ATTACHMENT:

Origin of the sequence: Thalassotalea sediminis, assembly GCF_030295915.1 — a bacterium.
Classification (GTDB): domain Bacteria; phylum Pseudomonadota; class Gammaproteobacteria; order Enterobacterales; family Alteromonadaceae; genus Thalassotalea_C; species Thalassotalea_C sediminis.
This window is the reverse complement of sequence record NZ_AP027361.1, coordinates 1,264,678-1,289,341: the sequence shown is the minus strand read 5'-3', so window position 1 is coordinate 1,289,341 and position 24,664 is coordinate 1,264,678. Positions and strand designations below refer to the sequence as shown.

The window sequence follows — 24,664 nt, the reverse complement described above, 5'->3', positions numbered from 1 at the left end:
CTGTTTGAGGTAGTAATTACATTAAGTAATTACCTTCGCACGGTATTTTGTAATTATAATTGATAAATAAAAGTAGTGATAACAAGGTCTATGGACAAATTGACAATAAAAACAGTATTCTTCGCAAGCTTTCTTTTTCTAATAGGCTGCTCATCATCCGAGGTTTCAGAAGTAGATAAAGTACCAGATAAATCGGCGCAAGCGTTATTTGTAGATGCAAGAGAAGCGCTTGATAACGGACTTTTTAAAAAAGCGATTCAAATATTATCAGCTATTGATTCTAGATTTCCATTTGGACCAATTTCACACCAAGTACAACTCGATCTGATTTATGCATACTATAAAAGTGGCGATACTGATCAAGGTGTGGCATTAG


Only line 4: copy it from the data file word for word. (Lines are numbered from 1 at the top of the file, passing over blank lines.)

The window sequence follows — 24,664 nt, the reverse complement described above, 5'->3', positions numbered from 1 at the left end: